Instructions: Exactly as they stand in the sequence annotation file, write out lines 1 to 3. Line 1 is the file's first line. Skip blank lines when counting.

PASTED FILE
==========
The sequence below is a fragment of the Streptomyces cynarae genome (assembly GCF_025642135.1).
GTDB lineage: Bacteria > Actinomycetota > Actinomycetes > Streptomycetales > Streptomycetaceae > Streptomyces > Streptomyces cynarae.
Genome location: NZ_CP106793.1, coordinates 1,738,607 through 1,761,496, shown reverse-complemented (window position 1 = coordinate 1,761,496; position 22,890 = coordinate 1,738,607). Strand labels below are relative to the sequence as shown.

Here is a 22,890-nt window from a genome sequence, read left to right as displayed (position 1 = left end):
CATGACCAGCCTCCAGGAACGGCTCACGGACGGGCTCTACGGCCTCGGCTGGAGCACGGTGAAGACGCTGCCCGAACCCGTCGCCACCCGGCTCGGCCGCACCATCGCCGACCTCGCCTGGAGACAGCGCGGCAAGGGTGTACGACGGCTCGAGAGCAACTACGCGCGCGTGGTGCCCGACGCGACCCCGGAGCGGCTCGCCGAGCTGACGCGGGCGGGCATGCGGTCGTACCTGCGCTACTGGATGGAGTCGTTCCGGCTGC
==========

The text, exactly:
The sequence below is a fragment of the Streptomyces cynarae genome (assembly GCF_025642135.1).
GTDB lineage: Bacteria > Actinomycetota > Actinomycetes > Streptomycetales > Streptomycetaceae > Streptomyces > Streptomyces cynarae.
Genome location: NZ_CP106793.1, coordinates 1,738,607 through 1,761,496, shown reverse-complemented (window position 1 = coordinate 1,761,496; position 22,890 = coordinate 1,738,607). Strand labels below are relative to the sequence as shown.